Is Your “Good Fight” Fighting You?

monochrome photo of resist signage

Why does fighting never seem to fully bring resolution to a problem?

Isn’t the point of fighting something to make it go away? So why doesn’t it… go away?





will simply magnify in size.

As it is magnified in your attention, so is it amplified in your experience.

Monique McIntyre

Isn’t the point of the fight to battle something into submission? That problem becomes smaller… That issue drops out of relevance… That matter for great concern becomes less concerning… That’s why you’re fighting it, yes? To win the battle? To overcome? To eliminate the problem entirely? … Instead, that thing you’re fighting is getting bigger. Amplifying. Magnifying. And mostly, within you.

Where attention goes, energy flows.

Said again… Mostly, that thing you’re fighting is amplifying and magnifying in you. You’re becoming embattled. You’re becoming bitter. It’s you becoming despondent to hope, and even more.

You thought when you began the “good fight” that it would lessen the problem. That was your hope. But now… You’re seeing more of the problem than you did when you began. It seems to be all around you. You thought it was possible to fight and win. Now you feel small in the face of the problem. Like it’s so much larger than you. Like it’s larger than life. Like it’s… too big to ever win the fight against.

Where attention goes, energy flows.

To a fighter, this is a strange concept — that the fight is actually exacerbating the problem, the issue, the matter for concern. And yet, it’s real all the same.

This is why fighting will never resolve a problem, instead the problem will simply continue to return. But that absolutely does not mean that fighting isn’t valuable.

Where attention goes, energy flows.

We want to fight. Fighting is the moniker of strength. Who doesn’t want strength? It’s tantalizing, and delicious. Strength is sexy and we love sexy. Being a fighter is instilled in all of us to varying extents. Everywhere we turn these days, from Twitter, to IG, to the television, to the radio, from sports to motivational speakers and so many more outlets, we hear about the “good fight.” Fighting has been a part of our zeitgeist for a very long time; probably, since the dawn of our appearance here on Earth.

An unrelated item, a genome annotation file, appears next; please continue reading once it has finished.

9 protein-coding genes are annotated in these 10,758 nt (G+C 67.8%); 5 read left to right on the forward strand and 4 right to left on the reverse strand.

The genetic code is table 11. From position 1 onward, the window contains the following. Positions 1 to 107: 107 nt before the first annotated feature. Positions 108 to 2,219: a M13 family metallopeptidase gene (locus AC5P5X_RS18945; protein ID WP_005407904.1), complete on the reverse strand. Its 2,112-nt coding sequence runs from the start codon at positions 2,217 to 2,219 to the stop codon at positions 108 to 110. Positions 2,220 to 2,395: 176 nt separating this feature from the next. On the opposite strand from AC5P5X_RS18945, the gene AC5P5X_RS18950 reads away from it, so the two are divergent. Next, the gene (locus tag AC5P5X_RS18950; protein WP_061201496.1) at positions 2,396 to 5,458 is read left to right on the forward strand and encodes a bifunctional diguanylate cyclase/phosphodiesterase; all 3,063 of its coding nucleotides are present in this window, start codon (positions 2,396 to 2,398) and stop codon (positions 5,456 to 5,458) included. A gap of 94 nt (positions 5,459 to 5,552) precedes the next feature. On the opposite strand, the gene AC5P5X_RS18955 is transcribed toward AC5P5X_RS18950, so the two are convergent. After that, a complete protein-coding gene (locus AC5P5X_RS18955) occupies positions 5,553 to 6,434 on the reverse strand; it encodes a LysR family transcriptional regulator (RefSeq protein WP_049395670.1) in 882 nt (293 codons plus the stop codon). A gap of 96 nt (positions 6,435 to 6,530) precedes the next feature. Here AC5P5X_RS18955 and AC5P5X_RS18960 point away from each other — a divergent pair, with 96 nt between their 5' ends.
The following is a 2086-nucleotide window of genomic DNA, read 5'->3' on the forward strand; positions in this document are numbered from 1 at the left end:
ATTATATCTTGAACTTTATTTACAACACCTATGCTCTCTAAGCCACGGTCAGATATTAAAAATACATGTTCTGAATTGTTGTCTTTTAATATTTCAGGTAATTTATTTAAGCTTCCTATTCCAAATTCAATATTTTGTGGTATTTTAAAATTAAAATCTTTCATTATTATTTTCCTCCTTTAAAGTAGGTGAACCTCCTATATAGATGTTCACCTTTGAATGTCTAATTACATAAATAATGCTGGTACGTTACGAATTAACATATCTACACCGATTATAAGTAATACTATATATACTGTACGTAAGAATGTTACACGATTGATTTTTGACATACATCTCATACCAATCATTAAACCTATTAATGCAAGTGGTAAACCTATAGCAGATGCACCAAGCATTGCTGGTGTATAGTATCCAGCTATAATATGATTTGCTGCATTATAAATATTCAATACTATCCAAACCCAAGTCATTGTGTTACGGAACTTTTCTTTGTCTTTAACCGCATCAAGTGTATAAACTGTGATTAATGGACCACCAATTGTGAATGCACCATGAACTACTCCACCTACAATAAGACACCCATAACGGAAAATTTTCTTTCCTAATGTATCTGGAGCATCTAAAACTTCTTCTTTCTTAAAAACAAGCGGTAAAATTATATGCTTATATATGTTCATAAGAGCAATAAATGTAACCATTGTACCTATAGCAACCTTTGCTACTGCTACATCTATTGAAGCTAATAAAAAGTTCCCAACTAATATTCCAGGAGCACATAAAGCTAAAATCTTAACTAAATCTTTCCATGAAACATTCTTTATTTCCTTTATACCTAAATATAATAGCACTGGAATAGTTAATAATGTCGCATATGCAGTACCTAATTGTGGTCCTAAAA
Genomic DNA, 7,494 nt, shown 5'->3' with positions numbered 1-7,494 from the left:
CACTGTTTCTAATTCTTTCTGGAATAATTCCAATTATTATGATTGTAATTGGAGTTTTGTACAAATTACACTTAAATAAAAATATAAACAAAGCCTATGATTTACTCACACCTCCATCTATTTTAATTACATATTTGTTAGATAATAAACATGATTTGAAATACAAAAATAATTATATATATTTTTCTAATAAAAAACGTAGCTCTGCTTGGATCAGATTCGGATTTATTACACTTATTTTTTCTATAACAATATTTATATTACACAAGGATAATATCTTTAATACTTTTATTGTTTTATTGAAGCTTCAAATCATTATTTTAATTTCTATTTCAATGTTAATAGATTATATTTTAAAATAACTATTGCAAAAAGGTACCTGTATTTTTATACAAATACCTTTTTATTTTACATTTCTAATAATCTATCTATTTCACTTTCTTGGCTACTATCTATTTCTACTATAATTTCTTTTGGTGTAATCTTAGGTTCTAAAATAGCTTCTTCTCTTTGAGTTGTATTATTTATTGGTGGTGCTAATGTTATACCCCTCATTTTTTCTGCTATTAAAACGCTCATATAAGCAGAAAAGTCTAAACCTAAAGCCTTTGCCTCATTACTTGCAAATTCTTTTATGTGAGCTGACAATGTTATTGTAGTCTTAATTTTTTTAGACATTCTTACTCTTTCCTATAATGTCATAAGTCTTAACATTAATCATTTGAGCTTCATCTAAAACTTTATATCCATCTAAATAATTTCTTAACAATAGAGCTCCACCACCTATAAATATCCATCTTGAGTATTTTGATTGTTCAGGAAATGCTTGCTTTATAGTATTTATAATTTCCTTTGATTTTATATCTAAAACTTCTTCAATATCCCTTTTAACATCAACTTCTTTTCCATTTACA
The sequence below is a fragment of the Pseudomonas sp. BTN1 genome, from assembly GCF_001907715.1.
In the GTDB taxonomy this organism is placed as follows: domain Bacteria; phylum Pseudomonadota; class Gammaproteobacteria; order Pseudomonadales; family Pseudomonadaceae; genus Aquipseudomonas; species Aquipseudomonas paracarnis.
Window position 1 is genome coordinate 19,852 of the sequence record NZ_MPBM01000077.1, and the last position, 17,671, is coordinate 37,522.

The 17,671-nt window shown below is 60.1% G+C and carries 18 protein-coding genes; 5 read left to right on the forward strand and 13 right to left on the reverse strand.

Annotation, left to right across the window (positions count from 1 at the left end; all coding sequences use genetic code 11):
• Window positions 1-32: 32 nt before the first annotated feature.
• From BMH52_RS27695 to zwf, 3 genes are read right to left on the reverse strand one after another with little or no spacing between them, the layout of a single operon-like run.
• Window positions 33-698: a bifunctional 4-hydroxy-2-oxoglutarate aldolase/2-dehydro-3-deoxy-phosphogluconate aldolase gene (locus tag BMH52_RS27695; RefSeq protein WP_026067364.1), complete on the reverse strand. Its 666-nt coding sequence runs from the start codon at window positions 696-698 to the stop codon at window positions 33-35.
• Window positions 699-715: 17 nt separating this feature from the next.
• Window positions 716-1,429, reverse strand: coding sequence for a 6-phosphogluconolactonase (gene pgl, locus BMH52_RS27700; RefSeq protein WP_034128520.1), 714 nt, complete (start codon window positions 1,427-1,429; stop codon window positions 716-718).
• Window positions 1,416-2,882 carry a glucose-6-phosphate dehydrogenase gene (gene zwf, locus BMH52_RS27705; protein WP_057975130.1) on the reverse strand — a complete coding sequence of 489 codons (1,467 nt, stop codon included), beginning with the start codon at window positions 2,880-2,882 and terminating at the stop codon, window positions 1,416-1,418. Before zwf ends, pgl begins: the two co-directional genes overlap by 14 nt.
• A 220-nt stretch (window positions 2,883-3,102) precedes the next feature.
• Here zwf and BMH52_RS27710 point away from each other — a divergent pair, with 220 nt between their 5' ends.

We fight to survive. We fight against the elements. We fight to stay alive. We fight to win territory. We fight for dominance. We fight often these days for relevance. We fight for the right to possess something (or someone). We’ve fought and are fighting now for the right to exist. Fighting… This is why war is such an ongoing part of our world. We find the “fight” noble, honorable, and admirable.

But the good fight can leave you bereft of energy. It can leave you bereft of well-being because you’re always fighting and fighting takes an energy level that simply isn’t sustainable for long periods of time… and certainly, not forever. Our nervous systems have two settings for good reason. “Fight or flight” isn’t sustainable for a lifetime. That’s why “Rest and digest” exists. And most detrimental of all, on a heart level, fighting can leave you bereft of hope for your own future. Hope is the one emotion that all of us need in spades. Hope gives you the light at the end of the tunnel. Hope is the source and resource of well-being. Hope is much more than a wish. Hope is the very light that makes the darkness worthy of the journey.